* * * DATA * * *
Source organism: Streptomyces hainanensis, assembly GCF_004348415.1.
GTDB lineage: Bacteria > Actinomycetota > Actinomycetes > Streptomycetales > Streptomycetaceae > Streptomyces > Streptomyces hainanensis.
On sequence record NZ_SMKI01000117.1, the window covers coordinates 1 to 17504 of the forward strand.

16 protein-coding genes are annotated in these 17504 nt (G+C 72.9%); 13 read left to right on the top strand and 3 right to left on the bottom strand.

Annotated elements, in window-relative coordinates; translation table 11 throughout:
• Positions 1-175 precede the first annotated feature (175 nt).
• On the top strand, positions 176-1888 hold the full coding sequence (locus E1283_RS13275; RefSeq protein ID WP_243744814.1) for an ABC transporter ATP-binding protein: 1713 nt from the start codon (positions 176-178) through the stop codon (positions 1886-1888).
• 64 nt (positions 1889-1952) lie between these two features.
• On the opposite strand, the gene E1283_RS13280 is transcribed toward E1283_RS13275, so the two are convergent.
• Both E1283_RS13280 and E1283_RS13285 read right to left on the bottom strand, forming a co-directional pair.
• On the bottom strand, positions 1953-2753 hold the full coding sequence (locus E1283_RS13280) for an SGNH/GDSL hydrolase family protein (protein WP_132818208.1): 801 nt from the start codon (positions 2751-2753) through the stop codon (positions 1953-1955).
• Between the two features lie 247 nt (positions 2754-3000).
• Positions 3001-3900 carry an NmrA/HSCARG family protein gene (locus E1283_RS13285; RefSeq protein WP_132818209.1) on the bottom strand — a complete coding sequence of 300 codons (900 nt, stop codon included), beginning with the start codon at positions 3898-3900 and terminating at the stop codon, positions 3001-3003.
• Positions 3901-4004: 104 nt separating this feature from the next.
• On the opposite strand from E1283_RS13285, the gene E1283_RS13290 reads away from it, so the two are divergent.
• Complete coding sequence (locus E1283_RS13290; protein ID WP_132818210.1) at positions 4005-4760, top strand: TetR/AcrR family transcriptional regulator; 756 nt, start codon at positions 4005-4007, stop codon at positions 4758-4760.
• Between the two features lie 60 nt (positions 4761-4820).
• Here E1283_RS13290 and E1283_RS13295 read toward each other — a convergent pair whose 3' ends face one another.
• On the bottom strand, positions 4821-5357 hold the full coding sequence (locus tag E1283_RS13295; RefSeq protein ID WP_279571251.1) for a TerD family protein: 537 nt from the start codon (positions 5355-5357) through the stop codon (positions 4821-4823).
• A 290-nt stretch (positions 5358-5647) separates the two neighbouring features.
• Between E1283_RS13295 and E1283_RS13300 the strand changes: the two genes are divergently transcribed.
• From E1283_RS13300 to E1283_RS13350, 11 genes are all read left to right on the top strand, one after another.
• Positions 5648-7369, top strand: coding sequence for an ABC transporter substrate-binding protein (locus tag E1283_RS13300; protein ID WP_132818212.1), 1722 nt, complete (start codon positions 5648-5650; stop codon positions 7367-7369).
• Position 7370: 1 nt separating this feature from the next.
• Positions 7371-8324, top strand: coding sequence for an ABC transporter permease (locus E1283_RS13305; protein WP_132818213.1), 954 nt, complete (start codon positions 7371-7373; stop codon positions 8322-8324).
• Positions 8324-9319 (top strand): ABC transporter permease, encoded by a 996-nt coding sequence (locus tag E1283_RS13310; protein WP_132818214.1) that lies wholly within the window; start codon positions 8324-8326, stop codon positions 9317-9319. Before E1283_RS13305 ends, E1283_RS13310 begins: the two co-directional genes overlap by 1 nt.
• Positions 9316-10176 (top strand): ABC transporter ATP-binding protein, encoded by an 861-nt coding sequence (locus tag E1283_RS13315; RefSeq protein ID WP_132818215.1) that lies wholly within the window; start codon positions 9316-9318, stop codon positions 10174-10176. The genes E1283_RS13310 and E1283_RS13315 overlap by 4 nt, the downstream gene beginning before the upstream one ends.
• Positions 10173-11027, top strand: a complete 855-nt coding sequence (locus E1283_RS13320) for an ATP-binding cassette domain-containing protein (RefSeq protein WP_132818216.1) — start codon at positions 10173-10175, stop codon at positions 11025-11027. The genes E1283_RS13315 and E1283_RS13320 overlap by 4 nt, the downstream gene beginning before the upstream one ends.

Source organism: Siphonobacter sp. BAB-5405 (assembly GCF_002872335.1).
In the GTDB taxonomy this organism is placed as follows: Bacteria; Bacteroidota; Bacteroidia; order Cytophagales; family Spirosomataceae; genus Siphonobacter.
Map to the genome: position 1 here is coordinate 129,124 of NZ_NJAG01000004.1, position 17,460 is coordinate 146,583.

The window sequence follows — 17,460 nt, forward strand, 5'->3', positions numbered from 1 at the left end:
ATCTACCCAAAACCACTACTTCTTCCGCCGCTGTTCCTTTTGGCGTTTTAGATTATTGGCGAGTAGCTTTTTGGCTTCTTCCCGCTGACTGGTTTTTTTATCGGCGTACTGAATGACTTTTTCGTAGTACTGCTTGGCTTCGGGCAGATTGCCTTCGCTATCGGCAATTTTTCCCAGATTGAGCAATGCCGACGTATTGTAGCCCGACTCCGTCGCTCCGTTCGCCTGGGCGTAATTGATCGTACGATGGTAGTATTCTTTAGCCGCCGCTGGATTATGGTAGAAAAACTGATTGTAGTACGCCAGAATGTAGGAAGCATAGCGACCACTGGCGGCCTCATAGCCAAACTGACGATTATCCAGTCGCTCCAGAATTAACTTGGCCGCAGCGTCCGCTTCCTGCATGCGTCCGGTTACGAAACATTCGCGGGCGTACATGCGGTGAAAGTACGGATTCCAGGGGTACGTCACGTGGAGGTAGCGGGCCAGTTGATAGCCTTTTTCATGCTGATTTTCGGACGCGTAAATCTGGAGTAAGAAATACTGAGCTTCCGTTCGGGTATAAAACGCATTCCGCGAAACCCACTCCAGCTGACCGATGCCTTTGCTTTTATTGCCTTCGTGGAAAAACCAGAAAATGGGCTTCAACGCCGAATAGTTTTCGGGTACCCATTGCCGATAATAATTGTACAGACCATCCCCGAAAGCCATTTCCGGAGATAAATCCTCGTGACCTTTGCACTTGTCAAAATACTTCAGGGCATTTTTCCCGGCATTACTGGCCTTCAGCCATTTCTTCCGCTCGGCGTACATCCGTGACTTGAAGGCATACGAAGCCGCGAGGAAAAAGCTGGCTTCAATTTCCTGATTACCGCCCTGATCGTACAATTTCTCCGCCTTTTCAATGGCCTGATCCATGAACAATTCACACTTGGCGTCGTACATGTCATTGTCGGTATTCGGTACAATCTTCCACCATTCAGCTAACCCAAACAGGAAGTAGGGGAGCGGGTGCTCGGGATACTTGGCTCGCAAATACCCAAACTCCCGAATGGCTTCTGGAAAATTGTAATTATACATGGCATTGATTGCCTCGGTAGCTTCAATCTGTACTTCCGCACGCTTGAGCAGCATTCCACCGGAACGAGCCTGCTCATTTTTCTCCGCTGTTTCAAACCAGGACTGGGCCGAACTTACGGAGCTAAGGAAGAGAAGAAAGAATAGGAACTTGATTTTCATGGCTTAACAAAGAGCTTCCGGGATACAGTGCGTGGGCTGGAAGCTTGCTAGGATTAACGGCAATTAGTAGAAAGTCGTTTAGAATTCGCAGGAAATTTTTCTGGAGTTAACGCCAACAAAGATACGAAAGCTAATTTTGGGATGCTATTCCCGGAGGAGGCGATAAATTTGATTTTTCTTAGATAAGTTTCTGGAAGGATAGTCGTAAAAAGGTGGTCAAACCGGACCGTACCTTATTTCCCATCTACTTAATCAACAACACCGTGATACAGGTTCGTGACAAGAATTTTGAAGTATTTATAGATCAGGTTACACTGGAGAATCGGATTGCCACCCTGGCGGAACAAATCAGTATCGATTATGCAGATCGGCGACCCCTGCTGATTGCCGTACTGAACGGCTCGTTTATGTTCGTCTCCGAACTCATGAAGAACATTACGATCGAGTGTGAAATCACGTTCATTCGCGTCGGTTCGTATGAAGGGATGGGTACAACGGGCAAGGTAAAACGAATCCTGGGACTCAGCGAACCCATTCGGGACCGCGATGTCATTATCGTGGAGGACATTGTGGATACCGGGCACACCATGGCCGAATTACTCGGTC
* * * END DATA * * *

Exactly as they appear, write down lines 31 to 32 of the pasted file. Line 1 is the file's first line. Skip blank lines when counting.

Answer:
Map to the genome: position 1 here is coordinate 129,124 of NZ_NJAG01000004.1, position 17,460 is coordinate 146,583.

The window sequence follows — 17,460 nt, forward strand, 5'->3', positions numbered from 1 at the left end: